Could implanted medical devices that use wireless communication, such as pacemakers, be maliciously hacked to threaten patients’ lives? Kevin Fu is no stranger to such overblown scenarios based on his research, though he prefers to stick to talking about technical details. But Fu, a software engineer and assistant professor of computer science, is a security guy. And security people think differently.
“Anyone who works in the world of security–they always have an adversary in mind,” Fu explains, sitting behind his desk on the second floor of the UMass Amherst computer science building. “That’s how you can best design your systems to defend against it.”
The threats Fu researches are chiefly those connected to the security of radio frequency identification, or RFID. RFID is an increasingly common technology, used in everything from tags for shipping containers to electronic key cards, from ExxonMobil’s Speedpass key-chain wands to Chase’s no-swipe “Blink” credit cards. It allows billing and personal information to be shared quickly and wirelessly. But not, Fu realized back in 2006, very securely.
After testing more than 20 such “smart” or no-swipe credit cards from MasterCard, Visa, and American Express, Fu and his colleagues found that they could lift account numbers and expiration dates from several of the cards–even cards inside a wallet–just by walking past them with a homemade scanner.
Criminals troll mailboxes, shopping malls, and airports, harvesting nearby RFID information for use in identity-theft scams. Basically, they pick your pocket without ever touching your pocket. Making these cards truly secure would require good encryption software–Fu’s specialty. But encryption requires a steady supply of energy, something that the passive, externally powered RFID chips used in these applications don’t have. “The inspiration was about the programming,” Fu explains. “But the programming won’t work without an RFID computer to program. And the RFID computer won’t work without solving the energy issues.” He breaks a weary smile. “So, thus far, it’s been something like a two-year sideline.”
The only way for Fu to resolve this catch-22 is to invent new technology–a project he’s working on with a team led by Wayne Burleson, a professor of electrical and computer engineering. But even as he wrestled with this problem, Fu found himself wondering, as only a security guy can: if financial information is vulnerable, what about seemingly more obscure targets with far bigger consequences?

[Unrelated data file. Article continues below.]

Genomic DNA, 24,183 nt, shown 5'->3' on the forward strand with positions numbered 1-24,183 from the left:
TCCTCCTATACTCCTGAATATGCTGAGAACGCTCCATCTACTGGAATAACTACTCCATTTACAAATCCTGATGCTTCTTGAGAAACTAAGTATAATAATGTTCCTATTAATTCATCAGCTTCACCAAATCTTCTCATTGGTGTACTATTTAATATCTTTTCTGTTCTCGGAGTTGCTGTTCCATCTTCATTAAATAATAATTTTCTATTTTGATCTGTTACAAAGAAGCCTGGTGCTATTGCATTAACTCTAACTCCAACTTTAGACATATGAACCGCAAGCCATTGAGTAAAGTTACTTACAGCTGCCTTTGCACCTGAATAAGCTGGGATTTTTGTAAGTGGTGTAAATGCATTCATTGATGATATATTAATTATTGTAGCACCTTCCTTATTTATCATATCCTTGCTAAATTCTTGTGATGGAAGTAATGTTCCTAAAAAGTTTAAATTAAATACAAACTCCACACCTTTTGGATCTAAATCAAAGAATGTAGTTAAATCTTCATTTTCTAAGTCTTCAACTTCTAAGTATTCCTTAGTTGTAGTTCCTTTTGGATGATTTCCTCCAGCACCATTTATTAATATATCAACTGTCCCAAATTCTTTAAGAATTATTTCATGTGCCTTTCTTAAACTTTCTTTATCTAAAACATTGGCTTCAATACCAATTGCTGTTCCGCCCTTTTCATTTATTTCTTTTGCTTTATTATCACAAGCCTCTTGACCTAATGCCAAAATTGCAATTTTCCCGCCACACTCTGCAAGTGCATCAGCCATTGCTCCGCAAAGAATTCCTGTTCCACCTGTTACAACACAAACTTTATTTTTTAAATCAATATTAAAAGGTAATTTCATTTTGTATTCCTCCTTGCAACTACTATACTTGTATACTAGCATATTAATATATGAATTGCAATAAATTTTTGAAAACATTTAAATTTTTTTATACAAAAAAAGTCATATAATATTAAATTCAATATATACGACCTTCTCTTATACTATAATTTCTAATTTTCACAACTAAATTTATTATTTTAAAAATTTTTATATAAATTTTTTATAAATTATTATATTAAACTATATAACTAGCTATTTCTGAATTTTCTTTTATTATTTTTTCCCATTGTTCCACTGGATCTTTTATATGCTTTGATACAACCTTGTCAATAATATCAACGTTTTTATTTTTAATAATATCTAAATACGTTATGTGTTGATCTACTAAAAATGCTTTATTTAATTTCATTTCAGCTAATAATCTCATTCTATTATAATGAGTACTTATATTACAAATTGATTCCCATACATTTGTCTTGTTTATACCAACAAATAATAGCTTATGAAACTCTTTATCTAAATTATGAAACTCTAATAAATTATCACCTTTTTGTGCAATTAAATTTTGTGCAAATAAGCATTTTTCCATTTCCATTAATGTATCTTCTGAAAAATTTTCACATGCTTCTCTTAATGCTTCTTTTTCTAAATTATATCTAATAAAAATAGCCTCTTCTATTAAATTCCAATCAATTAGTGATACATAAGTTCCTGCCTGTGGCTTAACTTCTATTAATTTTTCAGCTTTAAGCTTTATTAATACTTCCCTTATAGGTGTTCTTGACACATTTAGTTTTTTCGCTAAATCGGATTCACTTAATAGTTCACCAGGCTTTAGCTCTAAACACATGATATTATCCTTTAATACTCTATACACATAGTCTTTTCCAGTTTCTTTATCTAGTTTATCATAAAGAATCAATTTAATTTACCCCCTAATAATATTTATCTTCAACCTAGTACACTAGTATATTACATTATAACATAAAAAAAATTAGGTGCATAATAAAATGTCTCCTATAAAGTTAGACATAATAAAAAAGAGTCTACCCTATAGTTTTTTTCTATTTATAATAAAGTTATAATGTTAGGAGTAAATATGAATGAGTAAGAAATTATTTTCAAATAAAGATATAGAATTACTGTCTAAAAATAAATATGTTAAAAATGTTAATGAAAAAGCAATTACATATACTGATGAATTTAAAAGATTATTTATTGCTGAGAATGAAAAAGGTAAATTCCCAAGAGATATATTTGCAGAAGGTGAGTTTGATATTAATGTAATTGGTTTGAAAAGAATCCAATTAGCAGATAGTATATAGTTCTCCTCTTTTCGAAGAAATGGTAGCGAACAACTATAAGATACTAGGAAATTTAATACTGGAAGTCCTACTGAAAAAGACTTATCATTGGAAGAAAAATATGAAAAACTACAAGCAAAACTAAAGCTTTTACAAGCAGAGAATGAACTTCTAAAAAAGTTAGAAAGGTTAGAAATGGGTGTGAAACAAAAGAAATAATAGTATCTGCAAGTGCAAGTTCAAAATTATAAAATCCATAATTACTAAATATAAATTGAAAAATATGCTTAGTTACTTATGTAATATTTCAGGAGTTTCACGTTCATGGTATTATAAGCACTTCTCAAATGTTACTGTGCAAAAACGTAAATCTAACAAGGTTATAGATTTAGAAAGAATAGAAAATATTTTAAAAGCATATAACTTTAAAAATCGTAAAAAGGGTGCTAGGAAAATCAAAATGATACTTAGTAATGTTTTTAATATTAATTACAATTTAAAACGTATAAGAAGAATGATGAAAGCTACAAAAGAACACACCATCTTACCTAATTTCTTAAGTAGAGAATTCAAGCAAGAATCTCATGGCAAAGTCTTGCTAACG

This is what first brought him to the heart-attack machine.
At his desk, Fu clicks through a PowerPoint slide show of bad-guy examples, from the madman who put cyanide-laced Tylenol on Chicago drugstore shelves in 1982 to the hacker who posted seizure-inducing animations on an Internet message board for epileptics.
“It might seem paranoid,” Fu admits, “but from a security standpoint, you need to start with the fact that bad people do exist.” And there seemed no better place to hunt such misanthropes than the world of medicine.
Fu began wondering about the security of medical devices that use RF communication, such as pacemakers and defibrillators. He discussed the problem with his longtime colleague Tadayoshi Kohno, assistant professor of computer science and engineering at the University of Washington and a veteran investigator into the vulnerabilities of computer networks and voting machines (see TR35, September/October 2007).
“Kevin is a fantastic researcher,” Kohno says. “His research is now covered in almost every undergraduate computer-security course that I know of. And his insights are exceptionally deep.” Together, Fu and Kohno took their questions about defibrillators far from the computer science lab–into the world of cardiologist William H. Maisel, director of the Medical Device Safety Institute at Boston’s Beth Israel Deaconess Medical Center.
The two explained to Maisel’s wide-eyed staff how security people think. In turn, the medical professionals introduced the security researchers to Cardiology 101–starting with pacemakers and defibrillators, devices that are implanted in some half-million people around the world every year. Basically, a pacemaker regulates aberrant heartbeats with gentle metronomic pulses of electricity, while a defibrillator provides a big shock to “reboot” a failing heart. Merged, they form an implantable cardioverter defibrillator, or ICD. The ICD is designed to stop a heart attack in a cardiac patient. But, Fu and Kohno wondered, could it create one instead?
In his UMass office, Fu pulls out a shoebox containing the works of an ICD. It looks the way the Tin Man’s heart might: padlock-sized and encased in hard, silvery surgical steel, now peeled away can opener-style. I instinctively reach in, drawn like a magpie to the shiny objects. Fu quickly jerks the box away. “Um, you don’t want to touch that,” he says. “The coil in these things delivers 700 volts”–enough juice to stop your heart.